Central Carolina Technical College
"The professors here are like family to me. They are always looking for ways to help you get it done."
My name is Kiana Davis. I am 39, and the mother of two beautiful kids ages 18 and 16. I put my education on hold to provide for my family when I first had kids. When things didn’t go as planned, I ended up getting divorced and decided I wanted to go back to school to be able to provide for myself and my kids. My biggest motivation is making sure that I’m able to take care of my kids without the extra income from my ex-husband. Education means everything to me. I am studying logistics and one class away from receiving my diploma.
How did you decide on Central Carolina?
My best friend was a student here prior to me coming to Central Carolina. She really encouraged me to pursue my education. I didn’t think I had the time, but she kept asking me, “What do you have to lose?”
I love that at Central Carolina you can easily talk to your teachers, especially if you’re struggling to balance caring for your family, going to work and school at the same time. It’s huge being able to communicate with your teachers and let them know what you have going on. They provide so much support and can point you in the right direction to get the help you need.
The professors here are like family to me. They want to help students succeed. They are always looking for ways to help you get it done.
I didn’t expect to enjoy going back to school. I didn’t expect to be on the President’s List and Dean’s List. I know sometimes people think they can’t do it, but they can. You just need the motivation, the encouragement and the right people behind you to push yourself to the next level.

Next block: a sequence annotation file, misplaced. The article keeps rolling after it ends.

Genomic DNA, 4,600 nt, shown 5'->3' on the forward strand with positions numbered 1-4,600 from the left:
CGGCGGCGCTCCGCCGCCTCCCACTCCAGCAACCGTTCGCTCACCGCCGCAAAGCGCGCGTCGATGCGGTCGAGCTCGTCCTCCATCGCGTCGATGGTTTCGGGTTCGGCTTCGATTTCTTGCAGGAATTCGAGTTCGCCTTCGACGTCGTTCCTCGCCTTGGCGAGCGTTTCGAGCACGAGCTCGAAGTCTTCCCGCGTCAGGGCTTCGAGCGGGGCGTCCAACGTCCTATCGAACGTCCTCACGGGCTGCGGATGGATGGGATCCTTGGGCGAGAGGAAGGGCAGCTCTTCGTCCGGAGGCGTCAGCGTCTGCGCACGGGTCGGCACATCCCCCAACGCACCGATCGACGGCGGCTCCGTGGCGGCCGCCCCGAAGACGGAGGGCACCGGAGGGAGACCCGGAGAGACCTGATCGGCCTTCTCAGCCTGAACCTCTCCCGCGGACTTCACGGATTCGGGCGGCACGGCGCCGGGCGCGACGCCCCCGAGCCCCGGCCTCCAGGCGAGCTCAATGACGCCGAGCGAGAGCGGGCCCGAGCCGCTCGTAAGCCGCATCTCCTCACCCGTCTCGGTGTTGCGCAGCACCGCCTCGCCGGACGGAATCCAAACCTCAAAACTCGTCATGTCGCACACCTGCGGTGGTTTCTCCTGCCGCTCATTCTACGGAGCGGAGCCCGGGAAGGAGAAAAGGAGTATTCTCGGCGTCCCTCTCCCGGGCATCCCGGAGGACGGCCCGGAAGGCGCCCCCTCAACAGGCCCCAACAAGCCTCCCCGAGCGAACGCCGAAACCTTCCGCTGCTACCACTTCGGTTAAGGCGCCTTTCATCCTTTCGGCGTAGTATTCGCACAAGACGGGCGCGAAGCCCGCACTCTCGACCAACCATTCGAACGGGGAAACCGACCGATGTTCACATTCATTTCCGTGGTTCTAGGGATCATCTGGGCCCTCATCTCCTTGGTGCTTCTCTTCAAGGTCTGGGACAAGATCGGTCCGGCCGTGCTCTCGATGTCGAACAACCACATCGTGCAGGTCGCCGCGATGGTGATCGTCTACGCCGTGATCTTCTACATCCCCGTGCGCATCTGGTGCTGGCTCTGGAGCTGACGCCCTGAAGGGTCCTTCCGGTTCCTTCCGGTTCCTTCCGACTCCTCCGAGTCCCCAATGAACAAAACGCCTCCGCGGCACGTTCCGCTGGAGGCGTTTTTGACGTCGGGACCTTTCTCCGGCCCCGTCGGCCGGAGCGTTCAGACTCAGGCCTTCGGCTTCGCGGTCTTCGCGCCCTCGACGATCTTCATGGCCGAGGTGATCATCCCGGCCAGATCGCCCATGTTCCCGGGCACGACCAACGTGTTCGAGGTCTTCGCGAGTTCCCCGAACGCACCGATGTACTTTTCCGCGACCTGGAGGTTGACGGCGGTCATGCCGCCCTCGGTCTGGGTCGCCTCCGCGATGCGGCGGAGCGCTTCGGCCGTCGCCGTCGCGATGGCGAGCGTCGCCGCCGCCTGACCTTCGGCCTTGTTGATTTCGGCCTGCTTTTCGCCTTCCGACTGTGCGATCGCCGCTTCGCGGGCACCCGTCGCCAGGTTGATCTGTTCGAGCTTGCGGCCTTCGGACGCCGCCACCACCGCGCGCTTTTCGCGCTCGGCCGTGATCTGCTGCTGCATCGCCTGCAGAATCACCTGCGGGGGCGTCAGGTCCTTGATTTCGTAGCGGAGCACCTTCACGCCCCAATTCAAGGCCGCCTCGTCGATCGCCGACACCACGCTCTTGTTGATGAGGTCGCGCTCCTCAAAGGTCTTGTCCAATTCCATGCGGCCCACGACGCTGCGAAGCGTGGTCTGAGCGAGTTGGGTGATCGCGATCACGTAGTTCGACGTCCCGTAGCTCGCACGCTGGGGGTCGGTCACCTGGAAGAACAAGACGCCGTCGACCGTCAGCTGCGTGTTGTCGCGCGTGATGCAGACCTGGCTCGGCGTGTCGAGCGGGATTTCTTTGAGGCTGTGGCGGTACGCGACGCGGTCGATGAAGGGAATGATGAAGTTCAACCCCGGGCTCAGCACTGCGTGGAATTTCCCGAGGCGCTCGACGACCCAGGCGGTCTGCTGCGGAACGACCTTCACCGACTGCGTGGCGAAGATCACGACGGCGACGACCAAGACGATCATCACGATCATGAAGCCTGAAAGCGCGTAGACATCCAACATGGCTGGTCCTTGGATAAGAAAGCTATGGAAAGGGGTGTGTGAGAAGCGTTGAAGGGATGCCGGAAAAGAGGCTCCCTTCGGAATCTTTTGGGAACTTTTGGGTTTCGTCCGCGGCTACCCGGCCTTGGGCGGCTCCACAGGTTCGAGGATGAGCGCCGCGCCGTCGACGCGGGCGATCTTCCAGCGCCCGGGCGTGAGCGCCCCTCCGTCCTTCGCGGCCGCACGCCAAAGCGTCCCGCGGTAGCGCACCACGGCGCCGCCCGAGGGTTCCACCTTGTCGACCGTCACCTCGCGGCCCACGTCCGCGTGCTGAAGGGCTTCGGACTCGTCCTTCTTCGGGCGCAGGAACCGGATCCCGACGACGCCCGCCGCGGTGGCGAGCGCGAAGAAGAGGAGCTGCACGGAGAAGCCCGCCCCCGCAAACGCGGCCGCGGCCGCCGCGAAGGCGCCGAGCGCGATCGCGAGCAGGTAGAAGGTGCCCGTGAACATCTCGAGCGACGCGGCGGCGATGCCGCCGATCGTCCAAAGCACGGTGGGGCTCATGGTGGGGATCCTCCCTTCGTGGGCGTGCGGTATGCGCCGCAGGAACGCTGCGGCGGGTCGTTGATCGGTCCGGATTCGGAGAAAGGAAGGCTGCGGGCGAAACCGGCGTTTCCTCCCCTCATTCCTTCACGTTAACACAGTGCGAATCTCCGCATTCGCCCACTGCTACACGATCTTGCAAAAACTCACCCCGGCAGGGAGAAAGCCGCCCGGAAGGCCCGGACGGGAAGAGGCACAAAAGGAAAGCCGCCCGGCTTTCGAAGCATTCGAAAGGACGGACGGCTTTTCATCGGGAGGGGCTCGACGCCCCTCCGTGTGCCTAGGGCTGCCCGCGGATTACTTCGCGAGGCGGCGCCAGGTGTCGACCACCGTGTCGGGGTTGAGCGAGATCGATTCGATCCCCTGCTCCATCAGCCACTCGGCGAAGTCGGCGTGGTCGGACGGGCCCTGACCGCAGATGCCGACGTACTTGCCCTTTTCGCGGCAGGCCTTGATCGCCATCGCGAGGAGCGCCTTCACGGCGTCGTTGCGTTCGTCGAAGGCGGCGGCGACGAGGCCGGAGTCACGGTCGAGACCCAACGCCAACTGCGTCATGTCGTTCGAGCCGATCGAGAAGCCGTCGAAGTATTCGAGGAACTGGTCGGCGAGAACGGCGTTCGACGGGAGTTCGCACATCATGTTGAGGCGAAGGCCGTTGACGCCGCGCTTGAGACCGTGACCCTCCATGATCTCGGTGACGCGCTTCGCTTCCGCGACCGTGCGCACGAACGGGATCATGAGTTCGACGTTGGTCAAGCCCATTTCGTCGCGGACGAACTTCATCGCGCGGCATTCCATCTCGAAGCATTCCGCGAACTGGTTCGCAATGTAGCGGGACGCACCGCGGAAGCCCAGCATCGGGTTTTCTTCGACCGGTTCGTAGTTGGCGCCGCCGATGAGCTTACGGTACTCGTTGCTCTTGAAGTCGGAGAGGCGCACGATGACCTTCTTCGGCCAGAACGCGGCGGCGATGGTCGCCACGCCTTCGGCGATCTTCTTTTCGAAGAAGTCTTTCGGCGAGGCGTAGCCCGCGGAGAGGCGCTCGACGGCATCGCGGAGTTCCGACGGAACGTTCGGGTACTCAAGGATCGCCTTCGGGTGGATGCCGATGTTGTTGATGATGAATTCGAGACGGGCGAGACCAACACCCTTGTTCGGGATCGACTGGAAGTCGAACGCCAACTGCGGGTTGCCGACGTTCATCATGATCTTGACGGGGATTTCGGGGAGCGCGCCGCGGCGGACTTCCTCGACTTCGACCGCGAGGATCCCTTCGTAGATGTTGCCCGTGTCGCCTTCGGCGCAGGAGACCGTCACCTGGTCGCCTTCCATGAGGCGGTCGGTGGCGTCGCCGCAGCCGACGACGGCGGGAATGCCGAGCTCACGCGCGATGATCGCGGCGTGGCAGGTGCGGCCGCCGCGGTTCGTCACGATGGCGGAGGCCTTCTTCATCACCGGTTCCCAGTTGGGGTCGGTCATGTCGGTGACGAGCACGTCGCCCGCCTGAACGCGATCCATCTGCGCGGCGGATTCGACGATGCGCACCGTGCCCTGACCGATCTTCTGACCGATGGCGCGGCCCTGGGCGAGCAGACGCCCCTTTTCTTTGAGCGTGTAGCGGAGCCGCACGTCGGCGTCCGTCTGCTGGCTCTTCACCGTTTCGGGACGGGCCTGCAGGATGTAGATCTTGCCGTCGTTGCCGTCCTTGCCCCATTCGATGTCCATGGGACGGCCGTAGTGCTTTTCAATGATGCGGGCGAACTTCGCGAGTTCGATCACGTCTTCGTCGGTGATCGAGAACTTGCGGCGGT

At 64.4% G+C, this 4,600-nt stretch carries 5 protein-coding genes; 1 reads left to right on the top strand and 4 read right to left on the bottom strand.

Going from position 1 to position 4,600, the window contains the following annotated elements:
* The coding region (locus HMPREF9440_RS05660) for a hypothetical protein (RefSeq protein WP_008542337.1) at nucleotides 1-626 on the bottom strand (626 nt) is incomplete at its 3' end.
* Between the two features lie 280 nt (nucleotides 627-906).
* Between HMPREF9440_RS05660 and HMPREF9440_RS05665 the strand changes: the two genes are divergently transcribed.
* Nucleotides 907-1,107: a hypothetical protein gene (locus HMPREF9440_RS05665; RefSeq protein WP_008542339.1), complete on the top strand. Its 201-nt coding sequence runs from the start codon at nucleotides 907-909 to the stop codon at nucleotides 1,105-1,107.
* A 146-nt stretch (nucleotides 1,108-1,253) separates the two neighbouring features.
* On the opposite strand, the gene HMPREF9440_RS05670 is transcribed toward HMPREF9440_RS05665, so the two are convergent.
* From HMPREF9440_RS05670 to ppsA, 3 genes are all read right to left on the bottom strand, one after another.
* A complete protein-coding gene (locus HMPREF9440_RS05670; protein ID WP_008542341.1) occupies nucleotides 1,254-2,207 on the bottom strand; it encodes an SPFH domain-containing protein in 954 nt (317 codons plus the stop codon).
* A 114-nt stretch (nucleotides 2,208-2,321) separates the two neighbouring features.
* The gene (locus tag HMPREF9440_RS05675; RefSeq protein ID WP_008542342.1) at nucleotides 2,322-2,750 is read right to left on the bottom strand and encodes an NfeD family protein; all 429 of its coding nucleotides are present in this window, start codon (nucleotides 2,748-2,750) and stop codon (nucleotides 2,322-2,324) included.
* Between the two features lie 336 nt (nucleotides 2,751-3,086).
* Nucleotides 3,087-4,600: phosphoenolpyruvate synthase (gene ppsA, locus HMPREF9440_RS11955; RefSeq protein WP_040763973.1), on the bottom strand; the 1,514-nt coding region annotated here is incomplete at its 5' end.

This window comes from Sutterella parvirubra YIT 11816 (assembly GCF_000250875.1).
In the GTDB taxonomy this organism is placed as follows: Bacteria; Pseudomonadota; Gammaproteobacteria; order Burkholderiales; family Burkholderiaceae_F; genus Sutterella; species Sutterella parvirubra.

What have you overcome on your journey?
I got divorced from my ex and we moved out from under his family. For the first few months it was really hard because we went from having a home to living in a hotel or with family. I had to show my kids that regardless of what their situation is, you can get through it and make good things happen. There were times I cried and wondered, “Why me?” Now I’m able to look back at the hurdles and everything I went through to get here and I’m appreciative of that.
How did your family inspire you?
Growing up in a large family, I saw how my mom struggled to provide for us. I didn’t want that for my kids, and I was willing to do anything in my means to care for them. The sacrifice, the late nights of studying — I wouldn’t trade that for anything. I would go back and do it all over again if I needed to.
My daughter is 16 and a junior in high school maintaining a 3.4 GPA. She looks at me and knows that if I can do it, she can do it. My son wants to go into the military, and he’s in the process of taking his ASVAB. My kids are my motivation.
What have you learned about yourself along the way?
I was actually scared of my age, but I know people say that no matter how old you are, you can always go back to school and get an education. I’ve seen women and men well into their 50s and 60s getting their degrees. I was out of school for 17 years. It wasn’t my cup of tea to go back to school after all that time away, but I knew deep down that it was something that I needed to do to take care of my family.
The transition wasn’t always easy. I was used to my routine. Even though I was in school, I still had to balance things around work, make sure that the house was taken care of and the kids were doing their homework. There were no cell phones, no TVs, no games, no nothing. We all sat at the kitchen table and did our homework together. Being able to help my kids with their work was a learning process for me, too.
What’s the most exciting part of achieving your goals?
My mom watching me walk across that stage and get my Associate’s Degree, which I gave to her. It’s displayed in her house right now.
What advice do you have for others on their journey?
Don’t give up. Keep pressing no matter what.